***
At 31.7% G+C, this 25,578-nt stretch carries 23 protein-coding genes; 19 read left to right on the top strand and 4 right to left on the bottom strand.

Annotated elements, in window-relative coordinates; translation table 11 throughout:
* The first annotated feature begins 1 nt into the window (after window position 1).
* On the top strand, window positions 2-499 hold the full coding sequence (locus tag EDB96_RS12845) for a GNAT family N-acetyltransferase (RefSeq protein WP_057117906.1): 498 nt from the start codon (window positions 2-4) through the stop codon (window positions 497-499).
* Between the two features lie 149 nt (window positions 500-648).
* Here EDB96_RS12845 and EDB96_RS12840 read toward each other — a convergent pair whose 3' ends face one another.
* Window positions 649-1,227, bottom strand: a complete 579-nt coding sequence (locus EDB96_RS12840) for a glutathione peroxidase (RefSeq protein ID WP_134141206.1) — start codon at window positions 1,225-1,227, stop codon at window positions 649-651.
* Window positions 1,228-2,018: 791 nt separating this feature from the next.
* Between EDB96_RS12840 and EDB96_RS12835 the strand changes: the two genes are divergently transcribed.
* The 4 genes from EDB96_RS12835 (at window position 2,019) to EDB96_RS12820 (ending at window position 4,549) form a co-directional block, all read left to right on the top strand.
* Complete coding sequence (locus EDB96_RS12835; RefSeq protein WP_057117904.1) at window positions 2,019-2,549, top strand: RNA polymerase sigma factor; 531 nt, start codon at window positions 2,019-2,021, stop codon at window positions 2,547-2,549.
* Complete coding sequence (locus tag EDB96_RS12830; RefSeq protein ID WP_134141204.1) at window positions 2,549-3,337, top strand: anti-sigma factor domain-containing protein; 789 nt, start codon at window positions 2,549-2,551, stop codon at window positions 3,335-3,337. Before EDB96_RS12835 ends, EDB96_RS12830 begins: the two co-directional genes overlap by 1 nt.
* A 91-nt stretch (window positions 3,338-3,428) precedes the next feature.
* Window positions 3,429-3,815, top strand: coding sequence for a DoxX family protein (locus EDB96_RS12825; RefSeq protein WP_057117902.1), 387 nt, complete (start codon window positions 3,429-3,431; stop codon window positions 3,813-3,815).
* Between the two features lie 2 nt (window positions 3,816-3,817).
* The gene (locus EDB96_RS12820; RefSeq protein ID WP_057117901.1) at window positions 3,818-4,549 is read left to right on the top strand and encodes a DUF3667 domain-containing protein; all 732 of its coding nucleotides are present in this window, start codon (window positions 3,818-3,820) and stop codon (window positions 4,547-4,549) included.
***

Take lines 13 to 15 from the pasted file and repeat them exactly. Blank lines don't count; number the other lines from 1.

* A 91-nt stretch (window positions 3,338-3,428) precedes the next feature.
* Window positions 3,429-3,815, top strand: coding sequence for a DoxX family protein (locus EDB96_RS12825; RefSeq protein WP_057117902.1), 387 nt, complete (start codon window positions 3,429-3,431; stop codon window positions 3,813-3,815).
* Between the two features lie 2 nt (window positions 3,816-3,817).